With the news of Microsoft permanently closing its retail stores, maybe the writing was on the wall. COVID-19 has rocked retail. Just think of the names either in trouble or going out of business that we’ve seen as the pandemic unfolded: Pier 1 Imports, J. Crew, even Neiman Marcus. But honestly, the last retailer I had expected to see give up was Microsoft.
After all, Microsoft’s retail plans just made sense. Like Apple Stores, these were ambassadors for the brand — both helping to define the perception of the company itself on Microsoft’s terms and give customers direct access to in-person support. The Apple Store has a Genius Bar, Microsoft Stores has (or more accurately now, had) the Answer Desk.
And it was no secret whom the Redmond, Washington, company was targeting. Nearly every one of Microsoft’s 85 stores was within one mile of an Apple Store, with three-quarters of them within just a quarter-mile, many of those in the same shopping center. This allowed consumers to shop at both — and allowing Microsoft to steal some business.
Both followed a similar concept in presenting their hardware, focused on acting more like a showroom than traditional layouts, and encouraging customers to try out the hardware on display. It’s an experience more than anything.
There’s no reason to believe that Microsoft’s stores weren’t successful in doing so. Their stores weren’t empty by any means. While we don’t have specific data, even with a quarter of the stores, Microsoft seemed to be doing quite well. The London location just opened less than a year ago as one of the company’s flagship stores.
Just closing the stores themselves is a $450 million hit, according to the company. But merely looking at the value of Microsoft Stores from a revenue perspective is incredibly myopic.
As an Apple user, I’ve come to appreciate the service aspect of the Apple Store ecosystem. Going into an Apple Store, I’m confident that the people behind the desk know the product. There’s that sense of security that you’re not getting BS’d.
There’s also the fact I can go into the store and see the products. Yes, shopping online is convenient, but seeing the product in person is such as better experience, and leads to a more informed purchase. I feel other Apple consumers feel the same way — and other retailers are moving to a showroom model to stay viable in an increasingly challenging retail environment, well before COVID-19.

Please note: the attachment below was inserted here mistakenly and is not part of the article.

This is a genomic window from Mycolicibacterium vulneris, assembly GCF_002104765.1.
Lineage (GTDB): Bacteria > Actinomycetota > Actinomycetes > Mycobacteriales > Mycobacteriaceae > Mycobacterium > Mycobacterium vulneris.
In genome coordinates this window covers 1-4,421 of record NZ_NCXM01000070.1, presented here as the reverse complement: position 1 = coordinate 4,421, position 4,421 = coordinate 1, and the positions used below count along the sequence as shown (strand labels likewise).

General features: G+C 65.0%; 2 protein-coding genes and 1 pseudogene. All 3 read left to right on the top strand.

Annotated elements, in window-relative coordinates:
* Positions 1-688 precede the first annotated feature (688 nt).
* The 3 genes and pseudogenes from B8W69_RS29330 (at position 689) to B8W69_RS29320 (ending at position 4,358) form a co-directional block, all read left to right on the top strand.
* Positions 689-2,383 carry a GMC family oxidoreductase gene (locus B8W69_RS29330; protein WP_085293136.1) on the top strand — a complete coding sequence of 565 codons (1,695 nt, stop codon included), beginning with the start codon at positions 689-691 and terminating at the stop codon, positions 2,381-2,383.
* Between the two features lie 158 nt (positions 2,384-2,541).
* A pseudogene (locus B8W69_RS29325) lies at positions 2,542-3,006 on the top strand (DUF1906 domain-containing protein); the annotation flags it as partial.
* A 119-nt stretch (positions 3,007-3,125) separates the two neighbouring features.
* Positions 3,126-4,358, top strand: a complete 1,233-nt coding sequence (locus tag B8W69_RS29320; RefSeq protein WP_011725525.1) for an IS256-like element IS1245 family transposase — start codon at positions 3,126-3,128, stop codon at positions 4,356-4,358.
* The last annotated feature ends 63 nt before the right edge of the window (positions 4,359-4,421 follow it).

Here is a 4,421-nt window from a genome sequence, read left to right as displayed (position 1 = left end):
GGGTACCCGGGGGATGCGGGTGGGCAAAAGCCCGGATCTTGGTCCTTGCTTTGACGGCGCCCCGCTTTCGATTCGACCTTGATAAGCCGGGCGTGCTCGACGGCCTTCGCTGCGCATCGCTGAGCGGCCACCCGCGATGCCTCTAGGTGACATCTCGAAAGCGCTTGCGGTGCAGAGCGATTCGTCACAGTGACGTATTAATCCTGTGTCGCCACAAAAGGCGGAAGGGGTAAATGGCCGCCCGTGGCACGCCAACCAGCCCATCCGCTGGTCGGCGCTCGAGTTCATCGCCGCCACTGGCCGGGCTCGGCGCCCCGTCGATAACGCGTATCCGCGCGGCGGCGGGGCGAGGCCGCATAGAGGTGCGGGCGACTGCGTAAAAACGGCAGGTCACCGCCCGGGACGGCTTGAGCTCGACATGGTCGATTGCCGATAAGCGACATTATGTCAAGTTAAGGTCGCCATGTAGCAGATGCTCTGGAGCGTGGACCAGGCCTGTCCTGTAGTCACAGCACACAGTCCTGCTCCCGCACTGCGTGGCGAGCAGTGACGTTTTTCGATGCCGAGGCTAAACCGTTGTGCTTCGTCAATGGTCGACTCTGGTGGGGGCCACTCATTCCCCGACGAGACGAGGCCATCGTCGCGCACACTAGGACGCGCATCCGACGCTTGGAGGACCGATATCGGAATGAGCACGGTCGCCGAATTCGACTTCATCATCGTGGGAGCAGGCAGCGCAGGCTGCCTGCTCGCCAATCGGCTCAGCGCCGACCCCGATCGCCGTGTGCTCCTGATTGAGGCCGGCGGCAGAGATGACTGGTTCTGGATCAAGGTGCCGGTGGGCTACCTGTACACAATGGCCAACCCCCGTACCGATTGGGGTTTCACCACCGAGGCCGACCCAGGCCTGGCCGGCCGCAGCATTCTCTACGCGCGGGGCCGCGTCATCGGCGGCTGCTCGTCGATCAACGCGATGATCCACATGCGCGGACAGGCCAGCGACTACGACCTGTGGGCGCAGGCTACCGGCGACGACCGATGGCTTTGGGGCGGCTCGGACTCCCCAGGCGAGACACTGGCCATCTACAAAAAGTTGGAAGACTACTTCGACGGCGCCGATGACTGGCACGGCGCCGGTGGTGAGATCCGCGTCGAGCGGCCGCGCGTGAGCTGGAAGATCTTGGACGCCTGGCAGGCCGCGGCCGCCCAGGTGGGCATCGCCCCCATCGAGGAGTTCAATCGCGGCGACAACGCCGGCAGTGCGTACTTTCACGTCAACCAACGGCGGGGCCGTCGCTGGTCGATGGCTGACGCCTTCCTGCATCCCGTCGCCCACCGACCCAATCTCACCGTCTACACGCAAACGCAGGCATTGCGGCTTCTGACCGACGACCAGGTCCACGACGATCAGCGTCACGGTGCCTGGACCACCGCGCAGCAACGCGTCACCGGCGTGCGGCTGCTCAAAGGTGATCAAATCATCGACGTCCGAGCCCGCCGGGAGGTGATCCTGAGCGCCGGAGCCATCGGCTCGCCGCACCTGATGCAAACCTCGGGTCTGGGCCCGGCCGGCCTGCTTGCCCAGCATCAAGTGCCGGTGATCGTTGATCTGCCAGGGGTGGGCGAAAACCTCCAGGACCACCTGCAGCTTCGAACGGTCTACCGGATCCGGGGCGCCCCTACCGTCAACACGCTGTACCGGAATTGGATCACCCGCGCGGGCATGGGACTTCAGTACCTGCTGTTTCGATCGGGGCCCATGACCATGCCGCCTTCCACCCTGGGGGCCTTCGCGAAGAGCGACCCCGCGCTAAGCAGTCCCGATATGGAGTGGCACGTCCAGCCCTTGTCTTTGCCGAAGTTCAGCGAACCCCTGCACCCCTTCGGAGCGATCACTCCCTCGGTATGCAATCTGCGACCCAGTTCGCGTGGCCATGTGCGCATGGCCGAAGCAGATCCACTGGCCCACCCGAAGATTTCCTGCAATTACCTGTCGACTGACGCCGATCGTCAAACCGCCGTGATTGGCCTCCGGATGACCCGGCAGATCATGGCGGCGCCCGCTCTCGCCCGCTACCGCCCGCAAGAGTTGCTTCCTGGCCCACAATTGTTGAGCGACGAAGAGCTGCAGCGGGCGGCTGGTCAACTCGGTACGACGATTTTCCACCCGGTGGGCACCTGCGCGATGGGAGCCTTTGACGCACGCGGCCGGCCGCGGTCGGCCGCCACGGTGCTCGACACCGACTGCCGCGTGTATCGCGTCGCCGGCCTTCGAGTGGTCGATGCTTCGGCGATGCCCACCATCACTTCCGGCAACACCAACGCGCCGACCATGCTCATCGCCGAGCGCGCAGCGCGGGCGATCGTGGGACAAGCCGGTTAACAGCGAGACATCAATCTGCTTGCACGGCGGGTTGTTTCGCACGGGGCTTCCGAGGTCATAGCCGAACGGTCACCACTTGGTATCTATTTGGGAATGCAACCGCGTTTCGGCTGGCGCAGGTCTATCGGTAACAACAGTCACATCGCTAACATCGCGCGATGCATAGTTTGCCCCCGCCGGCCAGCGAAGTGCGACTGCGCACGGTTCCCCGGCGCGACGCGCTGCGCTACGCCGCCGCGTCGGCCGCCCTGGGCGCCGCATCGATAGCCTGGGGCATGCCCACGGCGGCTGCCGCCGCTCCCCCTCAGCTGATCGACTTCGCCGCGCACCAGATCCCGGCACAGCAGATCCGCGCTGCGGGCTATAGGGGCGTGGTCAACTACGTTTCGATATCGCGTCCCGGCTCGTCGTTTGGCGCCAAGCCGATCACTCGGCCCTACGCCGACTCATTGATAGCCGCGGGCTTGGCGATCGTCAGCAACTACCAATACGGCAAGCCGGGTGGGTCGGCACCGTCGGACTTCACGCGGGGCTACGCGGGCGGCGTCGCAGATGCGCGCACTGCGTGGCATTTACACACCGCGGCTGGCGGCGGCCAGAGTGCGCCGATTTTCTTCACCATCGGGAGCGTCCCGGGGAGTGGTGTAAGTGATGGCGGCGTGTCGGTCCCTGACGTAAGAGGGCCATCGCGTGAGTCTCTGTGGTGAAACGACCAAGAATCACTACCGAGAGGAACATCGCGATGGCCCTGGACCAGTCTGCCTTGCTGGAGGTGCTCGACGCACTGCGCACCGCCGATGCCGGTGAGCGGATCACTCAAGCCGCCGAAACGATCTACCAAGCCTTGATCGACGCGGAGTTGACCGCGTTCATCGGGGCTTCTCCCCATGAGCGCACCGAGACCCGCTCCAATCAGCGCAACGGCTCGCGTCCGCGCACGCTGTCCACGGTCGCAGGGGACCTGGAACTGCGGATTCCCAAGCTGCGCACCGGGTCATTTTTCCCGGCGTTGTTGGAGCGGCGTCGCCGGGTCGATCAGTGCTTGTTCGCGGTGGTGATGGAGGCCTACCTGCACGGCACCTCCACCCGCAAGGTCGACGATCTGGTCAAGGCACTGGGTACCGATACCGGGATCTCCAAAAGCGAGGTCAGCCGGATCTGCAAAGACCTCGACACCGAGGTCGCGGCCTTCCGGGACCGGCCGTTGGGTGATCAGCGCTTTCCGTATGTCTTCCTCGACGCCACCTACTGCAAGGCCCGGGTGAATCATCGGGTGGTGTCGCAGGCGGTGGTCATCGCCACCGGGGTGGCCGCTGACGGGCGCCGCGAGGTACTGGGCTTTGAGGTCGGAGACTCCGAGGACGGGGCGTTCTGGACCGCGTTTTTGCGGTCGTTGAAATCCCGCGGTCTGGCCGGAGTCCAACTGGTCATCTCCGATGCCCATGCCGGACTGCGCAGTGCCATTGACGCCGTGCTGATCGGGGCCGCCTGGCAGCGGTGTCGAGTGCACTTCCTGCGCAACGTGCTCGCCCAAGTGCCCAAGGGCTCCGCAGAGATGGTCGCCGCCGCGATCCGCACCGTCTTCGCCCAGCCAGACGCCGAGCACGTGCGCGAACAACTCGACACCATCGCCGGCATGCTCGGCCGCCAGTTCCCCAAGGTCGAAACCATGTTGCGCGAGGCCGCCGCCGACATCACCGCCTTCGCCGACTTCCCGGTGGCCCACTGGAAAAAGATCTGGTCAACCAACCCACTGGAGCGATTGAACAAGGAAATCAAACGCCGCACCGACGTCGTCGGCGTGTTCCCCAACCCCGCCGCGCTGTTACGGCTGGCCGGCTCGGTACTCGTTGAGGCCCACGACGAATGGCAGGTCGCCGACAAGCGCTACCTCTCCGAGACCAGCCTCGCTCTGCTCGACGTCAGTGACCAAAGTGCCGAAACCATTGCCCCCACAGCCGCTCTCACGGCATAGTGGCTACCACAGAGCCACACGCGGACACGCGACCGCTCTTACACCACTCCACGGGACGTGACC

It was wise for Microsoft to mimic Apple here.
While Microsoft plans to transition its store employees to online roles (a claim that feels more like window dressing to obvious layoffs of a significant number of retail staff regardless of its claims to the contrary), Microsoft customers now are losing that human touch. The company also goes back to depending on partners to tell its story, which are not as invested.
The company has had its share of bruises over the past decade or two, whether it be the failures of Zune and Windows Phone, and spending much of the 2010s undoing the damage from Windows Vista. But Microsoft’s had some big successes, too: Its Xbox gaming system is as good, if not better than the PlayStation, and even the most hardened Apple fan will admit the Surface line is a legitimate contender with the iPad and MacBook lines.
Microsoft themselves best serves these customers — especially the company’s growing base of Surface users — and no web chat or phone call is as good as an actual person in front of you. Sure, COVID-19 has changed how we interact, but it’s not always going to be like this.
It’s a disappointment that Microsoft didn’t see the actual value in its efforts, and chose to abandon retail in a meaningful way. I can’t help but sit here and think this is an overreaction, and more likely a mistake.
But it’s too late now, and yet another retailer is gone — this one before its time.
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